Ultrasound contrast agents are known to enhance high intensity focused ultrasound (HIFU) ablation, but these perfluorocarbon microbubbles are limited to the vasculature, have a short half-life in vivo, and may result in unintended heating away from the target site. Herein, a nano-sized (100-300nm), dual perfluorocarbon (decafluorobutane/dodecafluoropentane) droplet that is stable, sufficiently small to extravasate, and is convertible to micron-sized bubbles upon acoustic activation was investigated. Microbubbles and nanodroplets were incorporated into tissue-mimicking acrylamide-albumin phantoms. Microbubbles or nanodroplets at 0.1x106 per cm3 resulted in mean lesion volumes of 80.4±33.1 mm3 and 52.8±14.2 mm3 (mean ±S.E.) respectively after 20 seconds of continuous 1 MHz HIFU at a peak negative pressure of 4MPa, compared to a lesion volume of 1.0±0.8 mm3 in agent-free control phantoms.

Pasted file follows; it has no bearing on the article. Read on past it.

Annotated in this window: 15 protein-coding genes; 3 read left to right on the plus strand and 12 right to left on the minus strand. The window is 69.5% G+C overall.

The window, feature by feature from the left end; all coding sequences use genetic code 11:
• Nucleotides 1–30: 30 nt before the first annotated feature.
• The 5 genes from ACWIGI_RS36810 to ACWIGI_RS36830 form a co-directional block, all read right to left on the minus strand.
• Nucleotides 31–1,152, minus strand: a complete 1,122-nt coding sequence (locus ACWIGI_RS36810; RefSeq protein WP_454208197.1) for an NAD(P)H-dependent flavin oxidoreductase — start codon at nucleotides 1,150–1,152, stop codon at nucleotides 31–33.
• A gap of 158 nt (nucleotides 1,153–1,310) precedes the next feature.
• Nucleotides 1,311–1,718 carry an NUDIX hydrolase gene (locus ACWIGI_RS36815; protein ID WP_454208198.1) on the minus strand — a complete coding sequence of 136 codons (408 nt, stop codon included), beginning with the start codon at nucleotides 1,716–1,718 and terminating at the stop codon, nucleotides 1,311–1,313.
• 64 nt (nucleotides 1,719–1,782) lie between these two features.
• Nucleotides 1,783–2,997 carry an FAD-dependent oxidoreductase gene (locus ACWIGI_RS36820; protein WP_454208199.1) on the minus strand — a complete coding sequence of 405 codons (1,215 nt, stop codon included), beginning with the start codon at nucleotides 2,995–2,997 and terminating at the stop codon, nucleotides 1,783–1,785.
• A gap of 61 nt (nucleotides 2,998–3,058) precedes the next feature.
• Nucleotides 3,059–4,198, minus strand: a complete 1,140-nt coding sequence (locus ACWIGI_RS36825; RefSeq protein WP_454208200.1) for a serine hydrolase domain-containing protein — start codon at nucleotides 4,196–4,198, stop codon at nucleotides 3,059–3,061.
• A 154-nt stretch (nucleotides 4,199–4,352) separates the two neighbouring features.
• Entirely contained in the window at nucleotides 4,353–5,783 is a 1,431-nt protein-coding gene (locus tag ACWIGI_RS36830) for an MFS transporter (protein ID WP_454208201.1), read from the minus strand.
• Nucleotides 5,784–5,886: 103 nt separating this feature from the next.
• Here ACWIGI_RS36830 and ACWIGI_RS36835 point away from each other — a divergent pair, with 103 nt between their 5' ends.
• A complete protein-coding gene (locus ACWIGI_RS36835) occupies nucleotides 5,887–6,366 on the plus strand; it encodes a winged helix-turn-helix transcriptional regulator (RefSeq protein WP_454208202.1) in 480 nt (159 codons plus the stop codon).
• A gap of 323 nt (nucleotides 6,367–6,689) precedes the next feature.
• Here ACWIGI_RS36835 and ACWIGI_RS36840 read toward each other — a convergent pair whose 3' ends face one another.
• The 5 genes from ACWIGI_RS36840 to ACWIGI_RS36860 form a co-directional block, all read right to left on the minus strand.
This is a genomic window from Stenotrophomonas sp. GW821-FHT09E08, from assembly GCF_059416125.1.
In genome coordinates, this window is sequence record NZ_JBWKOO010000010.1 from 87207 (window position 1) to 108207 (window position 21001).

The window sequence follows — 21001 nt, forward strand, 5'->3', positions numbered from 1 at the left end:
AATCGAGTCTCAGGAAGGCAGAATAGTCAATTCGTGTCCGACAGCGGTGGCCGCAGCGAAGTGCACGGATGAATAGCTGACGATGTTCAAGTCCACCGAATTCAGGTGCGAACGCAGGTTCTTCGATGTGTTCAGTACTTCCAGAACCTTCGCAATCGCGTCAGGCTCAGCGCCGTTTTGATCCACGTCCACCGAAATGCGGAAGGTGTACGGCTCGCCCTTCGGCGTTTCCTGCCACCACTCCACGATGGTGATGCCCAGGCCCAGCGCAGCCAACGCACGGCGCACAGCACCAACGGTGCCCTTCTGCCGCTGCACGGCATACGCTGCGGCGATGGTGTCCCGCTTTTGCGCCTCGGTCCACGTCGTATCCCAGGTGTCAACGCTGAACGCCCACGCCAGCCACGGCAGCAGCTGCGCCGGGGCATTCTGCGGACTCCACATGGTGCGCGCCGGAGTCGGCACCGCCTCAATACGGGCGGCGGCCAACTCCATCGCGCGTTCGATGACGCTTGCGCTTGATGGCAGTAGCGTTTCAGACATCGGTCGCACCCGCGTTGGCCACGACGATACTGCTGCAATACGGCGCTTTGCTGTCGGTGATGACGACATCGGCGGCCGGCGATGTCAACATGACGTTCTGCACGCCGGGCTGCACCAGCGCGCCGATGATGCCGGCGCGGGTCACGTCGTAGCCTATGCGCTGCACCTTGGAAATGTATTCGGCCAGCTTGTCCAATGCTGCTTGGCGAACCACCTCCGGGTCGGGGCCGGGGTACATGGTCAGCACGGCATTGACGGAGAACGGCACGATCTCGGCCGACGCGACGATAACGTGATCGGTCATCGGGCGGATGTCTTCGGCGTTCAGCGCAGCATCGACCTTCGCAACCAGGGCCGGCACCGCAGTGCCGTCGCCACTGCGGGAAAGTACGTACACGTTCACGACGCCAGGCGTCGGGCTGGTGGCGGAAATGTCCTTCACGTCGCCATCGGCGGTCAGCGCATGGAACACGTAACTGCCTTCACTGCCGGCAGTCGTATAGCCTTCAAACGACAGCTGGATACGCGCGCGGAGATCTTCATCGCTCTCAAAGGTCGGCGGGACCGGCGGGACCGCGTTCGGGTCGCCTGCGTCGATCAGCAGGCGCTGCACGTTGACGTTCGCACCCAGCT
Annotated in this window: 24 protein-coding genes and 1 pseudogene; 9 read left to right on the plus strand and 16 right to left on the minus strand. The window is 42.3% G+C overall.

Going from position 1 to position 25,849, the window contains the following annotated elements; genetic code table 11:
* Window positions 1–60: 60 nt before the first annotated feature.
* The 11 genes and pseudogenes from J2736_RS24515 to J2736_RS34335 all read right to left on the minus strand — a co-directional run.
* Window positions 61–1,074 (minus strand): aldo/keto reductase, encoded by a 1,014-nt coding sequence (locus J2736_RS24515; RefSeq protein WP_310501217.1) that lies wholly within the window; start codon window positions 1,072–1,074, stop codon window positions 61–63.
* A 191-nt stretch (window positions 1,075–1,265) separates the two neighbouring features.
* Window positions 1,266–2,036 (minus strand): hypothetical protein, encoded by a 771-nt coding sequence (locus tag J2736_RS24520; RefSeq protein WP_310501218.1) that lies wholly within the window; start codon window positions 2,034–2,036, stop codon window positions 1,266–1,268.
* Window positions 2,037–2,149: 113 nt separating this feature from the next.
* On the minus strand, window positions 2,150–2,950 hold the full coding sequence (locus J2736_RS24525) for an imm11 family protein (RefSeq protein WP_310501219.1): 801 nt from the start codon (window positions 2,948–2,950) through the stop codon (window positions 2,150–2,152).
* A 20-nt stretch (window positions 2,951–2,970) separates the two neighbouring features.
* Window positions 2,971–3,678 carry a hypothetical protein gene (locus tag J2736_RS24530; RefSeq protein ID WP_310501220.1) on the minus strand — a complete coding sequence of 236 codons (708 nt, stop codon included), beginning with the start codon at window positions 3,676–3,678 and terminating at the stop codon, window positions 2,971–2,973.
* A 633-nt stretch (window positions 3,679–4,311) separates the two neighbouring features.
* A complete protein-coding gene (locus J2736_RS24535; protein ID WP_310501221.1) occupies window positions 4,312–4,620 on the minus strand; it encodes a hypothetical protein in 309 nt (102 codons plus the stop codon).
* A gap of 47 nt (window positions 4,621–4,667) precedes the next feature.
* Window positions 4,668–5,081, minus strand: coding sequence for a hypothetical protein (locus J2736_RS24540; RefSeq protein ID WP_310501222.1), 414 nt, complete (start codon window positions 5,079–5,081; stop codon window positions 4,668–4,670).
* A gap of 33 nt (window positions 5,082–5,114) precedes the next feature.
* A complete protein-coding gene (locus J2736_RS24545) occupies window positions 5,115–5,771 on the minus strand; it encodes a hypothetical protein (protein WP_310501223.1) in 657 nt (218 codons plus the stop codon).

Magnetic resonance thermometry mapping during HIFU confirmed undesired surface heating in phantoms containing microbubbles, whereas heating occurred at the acoustic focus of phantoms containing the nanodroplets. Maximal change in temperature at the target site was enhanced by 16.9% and 37.0% by microbubbles and nanodroplets respectively. This perfluorocarbon nanodroplet has the potential to reduce the time to ablate tumors by one third during focused ultrasound surgery while also safely enhancing thermal deposition at the target site.
Schematic representation of the changing shape of the vaporization fields (microbubble clouds) with increasing PFC concentrations and acoustic energies. A) The desired shape is a cigar (prolate ellipsoid) centered at the acoustic focal point (white dot). B) Tadpole lesions (asymmetric ellipsoids) occur as vaporization begins to concentrate in prefocal regions. C) Eventually, the microbubble clouds flatten (oblate ellipsoids) and mass along the frontal phantom surface. These shape changes can be appreciated qualitatively and can also be assessed quantitatively by measuring the length of the lateral axis (horizontal white line) and its distance from the central acoustic focal point. Control is considered lost as the lateral axis moves away from the focal point and lengthens.